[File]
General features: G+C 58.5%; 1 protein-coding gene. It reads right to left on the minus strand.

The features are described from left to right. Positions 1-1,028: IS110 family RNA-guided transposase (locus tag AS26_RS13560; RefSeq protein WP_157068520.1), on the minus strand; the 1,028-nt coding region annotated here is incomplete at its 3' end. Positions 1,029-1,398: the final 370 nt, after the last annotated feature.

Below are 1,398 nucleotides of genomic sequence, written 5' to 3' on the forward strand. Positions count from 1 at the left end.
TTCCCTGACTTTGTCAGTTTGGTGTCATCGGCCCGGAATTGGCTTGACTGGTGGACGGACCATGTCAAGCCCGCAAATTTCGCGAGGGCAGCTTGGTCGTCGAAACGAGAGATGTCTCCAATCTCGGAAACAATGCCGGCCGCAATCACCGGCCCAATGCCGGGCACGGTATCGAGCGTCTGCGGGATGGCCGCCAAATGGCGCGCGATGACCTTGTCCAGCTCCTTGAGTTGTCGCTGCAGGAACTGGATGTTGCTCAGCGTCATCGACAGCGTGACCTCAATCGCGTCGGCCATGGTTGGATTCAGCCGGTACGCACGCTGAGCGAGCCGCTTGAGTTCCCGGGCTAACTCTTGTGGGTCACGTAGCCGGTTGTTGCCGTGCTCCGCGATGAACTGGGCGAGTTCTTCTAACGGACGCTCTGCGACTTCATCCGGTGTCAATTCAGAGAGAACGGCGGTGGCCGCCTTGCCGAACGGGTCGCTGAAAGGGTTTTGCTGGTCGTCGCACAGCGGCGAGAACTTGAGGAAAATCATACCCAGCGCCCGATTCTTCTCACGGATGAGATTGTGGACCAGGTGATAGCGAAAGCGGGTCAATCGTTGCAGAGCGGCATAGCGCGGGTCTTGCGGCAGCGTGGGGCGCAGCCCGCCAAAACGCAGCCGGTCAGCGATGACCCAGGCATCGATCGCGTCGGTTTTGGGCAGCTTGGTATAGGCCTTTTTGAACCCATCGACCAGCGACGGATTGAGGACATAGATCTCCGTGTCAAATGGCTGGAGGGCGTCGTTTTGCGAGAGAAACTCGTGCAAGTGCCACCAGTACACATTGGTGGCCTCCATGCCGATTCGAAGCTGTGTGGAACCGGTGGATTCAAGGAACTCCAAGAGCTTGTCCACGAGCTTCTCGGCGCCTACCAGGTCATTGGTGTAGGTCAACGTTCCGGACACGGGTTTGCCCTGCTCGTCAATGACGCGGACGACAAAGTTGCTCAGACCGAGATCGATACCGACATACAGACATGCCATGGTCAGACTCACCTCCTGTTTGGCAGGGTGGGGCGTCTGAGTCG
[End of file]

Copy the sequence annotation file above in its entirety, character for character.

General features: G+C 58.5%; 1 protein-coding gene. It reads right to left on the minus strand.

The features are described from left to right. Positions 1-1,028: IS110 family RNA-guided transposase (locus tag AS26_RS13560; RefSeq protein WP_157068520.1), on the minus strand; the 1,028-nt coding region annotated here is incomplete at its 3' end. Positions 1,029-1,398: the final 370 nt, after the last annotated feature.

Below are 1,398 nucleotides of genomic sequence, written 5' to 3' on the forward strand. Positions count from 1 at the left end.
TTCCCTGACTTTGTCAGTTTGGTGTCATCGGCCCGGAATTGGCTTGACTGGTGGACGGACCATGTCAAGCCCGCAAATTTCGCGAGGGCAGCTTGGTCGTCGAAACGAGAGATGTCTCCAATCTCGGAAACAATGCCGGCCGCAATCACCGGCCCAATGCCGGGCACGGTATCGAGCGTCTGCGGGATGGCCGCCAAATGGCGCGCGATGACCTTGTCCAGCTCCTTGAGTTGTCGCTGCAGGAACTGGATGTTGCTCAGCGTCATCGACAGCGTGACCTCAATCGCGTCGGCCATGGTTGGATTCAGCCGGTACGCACGCTGAGCGAGCCGCTTGAGTTCCCGGGCTAACTCTTGTGGGTCACGTAGCCGGTTGTTGCCGTGCTCCGCGATGAACTGGGCGAGTTCTTCTAACGGACGCTCTGCGACTTCATCCGGTGTCAATTCAGAGAGAACGGCGGTGGCCGCCTTGCCGAACGGGTCGCTGAAAGGGTTTTGCTGGTCGTCGCACAGCGGCGAGAACTTGAGGAAAATCATACCCAGCGCCCGATTCTTCTCACGGATGAGATTGTGGACCAGGTGATAGCGAAAGCGGGTCAATCGTTGCAGAGCGGCATAGCGCGGGTCTTGCGGCAGCGTGGGGCGCAGCCCGCCAAAACGCAGCCGGTCAGCGATGACCCAGGCATCGATCGCGTCGGTTTTGGGCAGCTTGGTATAGGCCTTTTTGAACCCATCGACCAGCGACGGATTGAGGACATAGATCTCCGTGTCAAATGGCTGGAGGGCGTCGTTTTGCGAGAGAAACTCGTGCAAGTGCCACCAGTACACATTGGTGGCCTCCATGCCGATTCGAAGCTGTGTGGAACCGGTGGATTCAAGGAACTCCAAGAGCTTGTCCACGAGCTTCTCGGCGCCTACCAGGTCATTGGTGTAGGTCAACGTTCCGGACACGGGTTTGCCCTGCTCGTCAATGACGCGGACGACAAAGTTGCTCAGACCGAGATCGATACCGACATACAGACATGCCATGGTCAGACTCACCTCCTGTTTGGCAGGGTGGGGCGTCTGAGTCG